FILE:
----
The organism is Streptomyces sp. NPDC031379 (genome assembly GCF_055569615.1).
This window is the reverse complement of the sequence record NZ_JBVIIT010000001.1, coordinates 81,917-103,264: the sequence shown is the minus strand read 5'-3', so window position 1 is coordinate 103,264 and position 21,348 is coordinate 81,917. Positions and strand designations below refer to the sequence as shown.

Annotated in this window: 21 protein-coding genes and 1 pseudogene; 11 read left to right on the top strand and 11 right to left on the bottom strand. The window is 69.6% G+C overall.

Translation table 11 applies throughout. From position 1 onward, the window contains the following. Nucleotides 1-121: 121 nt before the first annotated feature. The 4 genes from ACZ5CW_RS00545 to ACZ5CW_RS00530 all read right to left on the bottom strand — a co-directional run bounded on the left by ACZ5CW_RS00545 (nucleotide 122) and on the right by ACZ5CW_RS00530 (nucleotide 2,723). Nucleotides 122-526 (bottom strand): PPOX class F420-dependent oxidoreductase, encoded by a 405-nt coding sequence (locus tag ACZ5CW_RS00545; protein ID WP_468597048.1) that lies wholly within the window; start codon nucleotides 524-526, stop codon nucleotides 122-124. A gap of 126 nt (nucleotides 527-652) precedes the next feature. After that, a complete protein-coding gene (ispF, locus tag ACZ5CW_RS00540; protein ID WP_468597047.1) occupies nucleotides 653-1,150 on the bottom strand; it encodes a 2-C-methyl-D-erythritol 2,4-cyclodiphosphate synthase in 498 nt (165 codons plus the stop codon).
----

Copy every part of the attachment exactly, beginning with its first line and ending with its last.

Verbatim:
The organism is Streptomyces sp. NPDC031379 (genome assembly GCF_055569615.1).
This window is the reverse complement of the sequence record NZ_JBVIIT010000001.1, coordinates 81,917-103,264: the sequence shown is the minus strand read 5'-3', so window position 1 is coordinate 103,264 and position 21,348 is coordinate 81,917. Positions and strand designations below refer to the sequence as shown.

Annotated in this window: 21 protein-coding genes and 1 pseudogene; 11 read left to right on the top strand and 11 right to left on the bottom strand. The window is 69.6% G+C overall.

Translation table 11 applies throughout. From position 1 onward, the window contains the following. Nucleotides 1-121: 121 nt before the first annotated feature. The 4 genes from ACZ5CW_RS00545 to ACZ5CW_RS00530 all read right to left on the bottom strand — a co-directional run bounded on the left by ACZ5CW_RS00545 (nucleotide 122) and on the right by ACZ5CW_RS00530 (nucleotide 2,723). Nucleotides 122-526 (bottom strand): PPOX class F420-dependent oxidoreductase, encoded by a 405-nt coding sequence (locus tag ACZ5CW_RS00545; protein ID WP_468597048.1) that lies wholly within the window; start codon nucleotides 524-526, stop codon nucleotides 122-124. A gap of 126 nt (nucleotides 527-652) precedes the next feature. After that, a complete protein-coding gene (ispF, locus tag ACZ5CW_RS00540; protein ID WP_468597047.1) occupies nucleotides 653-1,150 on the bottom strand; it encodes a 2-C-methyl-D-erythritol 2,4-cyclodiphosphate synthase in 498 nt (165 codons plus the stop codon).